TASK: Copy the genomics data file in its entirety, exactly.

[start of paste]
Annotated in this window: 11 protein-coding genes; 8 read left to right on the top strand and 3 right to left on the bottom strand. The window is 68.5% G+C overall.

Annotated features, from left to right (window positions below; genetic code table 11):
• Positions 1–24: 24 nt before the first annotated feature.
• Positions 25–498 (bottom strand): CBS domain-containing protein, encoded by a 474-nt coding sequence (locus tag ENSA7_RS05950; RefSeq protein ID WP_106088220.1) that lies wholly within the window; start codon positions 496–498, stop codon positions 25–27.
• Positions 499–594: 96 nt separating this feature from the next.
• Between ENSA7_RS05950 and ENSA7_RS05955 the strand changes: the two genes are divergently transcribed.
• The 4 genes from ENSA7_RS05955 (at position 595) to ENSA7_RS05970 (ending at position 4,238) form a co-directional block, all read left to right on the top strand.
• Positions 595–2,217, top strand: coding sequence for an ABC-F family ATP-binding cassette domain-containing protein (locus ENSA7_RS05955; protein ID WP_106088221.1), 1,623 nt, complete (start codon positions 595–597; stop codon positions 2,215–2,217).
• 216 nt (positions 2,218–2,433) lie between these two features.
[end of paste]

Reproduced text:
Annotated in this window: 11 protein-coding genes; 8 read left to right on the top strand and 3 right to left on the bottom strand. The window is 68.5% G+C overall.

Annotated features, from left to right (window positions below; genetic code table 11):
• Positions 1–24: 24 nt before the first annotated feature.
• Positions 25–498 (bottom strand): CBS domain-containing protein, encoded by a 474-nt coding sequence (locus tag ENSA7_RS05950; RefSeq protein ID WP_106088220.1) that lies wholly within the window; start codon positions 496–498, stop codon positions 25–27.
• Positions 499–594: 96 nt separating this feature from the next.
• Between ENSA7_RS05950 and ENSA7_RS05955 the strand changes: the two genes are divergently transcribed.
• The 4 genes from ENSA7_RS05955 (at position 595) to ENSA7_RS05970 (ending at position 4,238) form a co-directional block, all read left to right on the top strand.
• Positions 595–2,217, top strand: coding sequence for an ABC-F family ATP-binding cassette domain-containing protein (locus ENSA7_RS05955; protein ID WP_106088221.1), 1,623 nt, complete (start codon positions 595–597; stop codon positions 2,215–2,217).
• 216 nt (positions 2,218–2,433) lie between these two features.